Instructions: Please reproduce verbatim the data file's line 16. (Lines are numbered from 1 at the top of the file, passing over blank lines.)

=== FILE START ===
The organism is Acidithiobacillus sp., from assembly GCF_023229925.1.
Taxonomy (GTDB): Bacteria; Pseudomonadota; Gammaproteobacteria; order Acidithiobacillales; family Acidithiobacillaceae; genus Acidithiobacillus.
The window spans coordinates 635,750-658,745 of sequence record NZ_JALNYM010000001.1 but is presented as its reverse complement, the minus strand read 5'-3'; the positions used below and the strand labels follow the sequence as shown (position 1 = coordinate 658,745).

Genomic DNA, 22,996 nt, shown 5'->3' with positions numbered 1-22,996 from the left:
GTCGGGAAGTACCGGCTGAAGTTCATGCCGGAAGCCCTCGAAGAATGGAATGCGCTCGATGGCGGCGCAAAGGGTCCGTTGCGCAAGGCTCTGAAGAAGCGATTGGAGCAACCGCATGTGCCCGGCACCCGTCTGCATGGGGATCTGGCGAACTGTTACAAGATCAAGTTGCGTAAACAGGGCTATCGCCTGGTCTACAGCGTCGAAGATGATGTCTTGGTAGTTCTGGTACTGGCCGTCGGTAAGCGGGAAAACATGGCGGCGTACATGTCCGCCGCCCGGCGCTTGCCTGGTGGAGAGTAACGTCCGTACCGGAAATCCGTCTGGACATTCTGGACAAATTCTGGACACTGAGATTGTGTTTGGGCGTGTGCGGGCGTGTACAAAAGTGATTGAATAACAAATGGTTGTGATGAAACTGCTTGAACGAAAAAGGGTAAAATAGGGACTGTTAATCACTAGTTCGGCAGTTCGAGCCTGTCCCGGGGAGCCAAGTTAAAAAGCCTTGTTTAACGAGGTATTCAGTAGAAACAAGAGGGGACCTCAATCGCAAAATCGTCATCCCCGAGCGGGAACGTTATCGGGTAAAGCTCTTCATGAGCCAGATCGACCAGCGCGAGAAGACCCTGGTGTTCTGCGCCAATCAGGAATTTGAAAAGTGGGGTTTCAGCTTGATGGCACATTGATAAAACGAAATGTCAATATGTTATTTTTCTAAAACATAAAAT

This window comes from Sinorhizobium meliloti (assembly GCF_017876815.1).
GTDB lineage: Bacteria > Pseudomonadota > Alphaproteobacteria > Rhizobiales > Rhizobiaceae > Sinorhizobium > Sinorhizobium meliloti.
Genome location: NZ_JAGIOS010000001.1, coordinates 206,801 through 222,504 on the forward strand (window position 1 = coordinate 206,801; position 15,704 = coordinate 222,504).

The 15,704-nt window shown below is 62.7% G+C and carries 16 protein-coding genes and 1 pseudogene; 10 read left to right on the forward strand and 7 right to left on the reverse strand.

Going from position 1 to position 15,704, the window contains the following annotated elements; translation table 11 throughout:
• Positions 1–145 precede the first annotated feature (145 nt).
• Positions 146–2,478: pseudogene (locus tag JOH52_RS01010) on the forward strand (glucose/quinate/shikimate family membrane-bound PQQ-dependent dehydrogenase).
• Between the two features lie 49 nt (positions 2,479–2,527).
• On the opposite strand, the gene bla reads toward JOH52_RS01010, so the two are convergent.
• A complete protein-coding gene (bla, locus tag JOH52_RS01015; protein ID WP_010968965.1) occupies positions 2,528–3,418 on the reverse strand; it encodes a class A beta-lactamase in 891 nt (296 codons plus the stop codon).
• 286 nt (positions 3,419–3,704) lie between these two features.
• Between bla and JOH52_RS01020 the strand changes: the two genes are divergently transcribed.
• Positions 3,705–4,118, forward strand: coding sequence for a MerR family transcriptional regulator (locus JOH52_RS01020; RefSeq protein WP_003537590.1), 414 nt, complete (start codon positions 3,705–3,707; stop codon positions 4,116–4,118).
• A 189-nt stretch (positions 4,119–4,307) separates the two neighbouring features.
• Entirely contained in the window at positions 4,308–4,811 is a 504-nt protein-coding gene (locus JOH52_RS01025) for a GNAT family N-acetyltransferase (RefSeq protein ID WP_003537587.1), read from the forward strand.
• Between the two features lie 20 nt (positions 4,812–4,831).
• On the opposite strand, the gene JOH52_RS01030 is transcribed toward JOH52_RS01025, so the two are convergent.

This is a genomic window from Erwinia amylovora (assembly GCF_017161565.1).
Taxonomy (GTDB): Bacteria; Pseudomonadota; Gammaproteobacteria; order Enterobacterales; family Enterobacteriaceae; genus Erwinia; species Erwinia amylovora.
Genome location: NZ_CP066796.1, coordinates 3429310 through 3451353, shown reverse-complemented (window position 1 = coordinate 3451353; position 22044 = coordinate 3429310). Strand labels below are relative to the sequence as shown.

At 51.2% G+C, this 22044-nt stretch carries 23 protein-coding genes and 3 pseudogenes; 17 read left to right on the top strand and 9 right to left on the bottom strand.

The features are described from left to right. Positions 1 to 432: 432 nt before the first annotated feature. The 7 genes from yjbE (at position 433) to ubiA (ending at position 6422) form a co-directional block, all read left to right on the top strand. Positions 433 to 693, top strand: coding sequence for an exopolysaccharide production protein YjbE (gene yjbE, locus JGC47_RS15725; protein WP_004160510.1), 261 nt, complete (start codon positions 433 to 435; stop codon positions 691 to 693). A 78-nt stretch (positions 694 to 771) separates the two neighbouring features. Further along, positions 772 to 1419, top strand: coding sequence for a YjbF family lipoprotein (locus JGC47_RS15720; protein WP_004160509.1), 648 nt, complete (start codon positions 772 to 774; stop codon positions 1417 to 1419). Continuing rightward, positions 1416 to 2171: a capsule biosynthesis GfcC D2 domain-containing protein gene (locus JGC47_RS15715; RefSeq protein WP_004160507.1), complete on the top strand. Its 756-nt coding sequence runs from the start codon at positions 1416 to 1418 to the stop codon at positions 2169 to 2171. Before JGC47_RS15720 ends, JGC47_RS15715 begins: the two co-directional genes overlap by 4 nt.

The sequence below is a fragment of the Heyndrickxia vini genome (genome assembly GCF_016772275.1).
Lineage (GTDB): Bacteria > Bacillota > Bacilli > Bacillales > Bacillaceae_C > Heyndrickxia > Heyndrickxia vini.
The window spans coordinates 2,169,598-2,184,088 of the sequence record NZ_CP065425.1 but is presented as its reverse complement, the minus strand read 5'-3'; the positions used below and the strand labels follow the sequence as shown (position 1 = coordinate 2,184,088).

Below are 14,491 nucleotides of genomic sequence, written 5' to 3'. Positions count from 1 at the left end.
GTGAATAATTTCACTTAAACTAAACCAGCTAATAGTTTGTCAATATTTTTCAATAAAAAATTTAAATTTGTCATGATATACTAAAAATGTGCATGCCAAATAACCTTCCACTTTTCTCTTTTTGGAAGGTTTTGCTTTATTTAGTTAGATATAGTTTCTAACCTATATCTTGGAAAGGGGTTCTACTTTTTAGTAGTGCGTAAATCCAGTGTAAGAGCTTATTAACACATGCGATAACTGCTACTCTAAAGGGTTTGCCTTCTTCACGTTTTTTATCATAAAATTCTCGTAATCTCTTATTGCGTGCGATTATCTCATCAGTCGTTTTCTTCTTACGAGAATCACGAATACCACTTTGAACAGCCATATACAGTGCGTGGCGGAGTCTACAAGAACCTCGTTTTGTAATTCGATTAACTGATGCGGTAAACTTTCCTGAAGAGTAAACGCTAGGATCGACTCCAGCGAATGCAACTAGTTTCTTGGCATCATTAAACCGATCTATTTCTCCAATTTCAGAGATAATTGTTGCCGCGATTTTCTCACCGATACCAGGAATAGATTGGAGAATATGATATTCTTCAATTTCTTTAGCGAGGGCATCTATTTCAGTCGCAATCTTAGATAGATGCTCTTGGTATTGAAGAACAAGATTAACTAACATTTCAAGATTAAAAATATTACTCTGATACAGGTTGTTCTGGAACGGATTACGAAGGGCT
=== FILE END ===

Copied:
• 286 nt (positions 3,419–3,704) lie between these two features.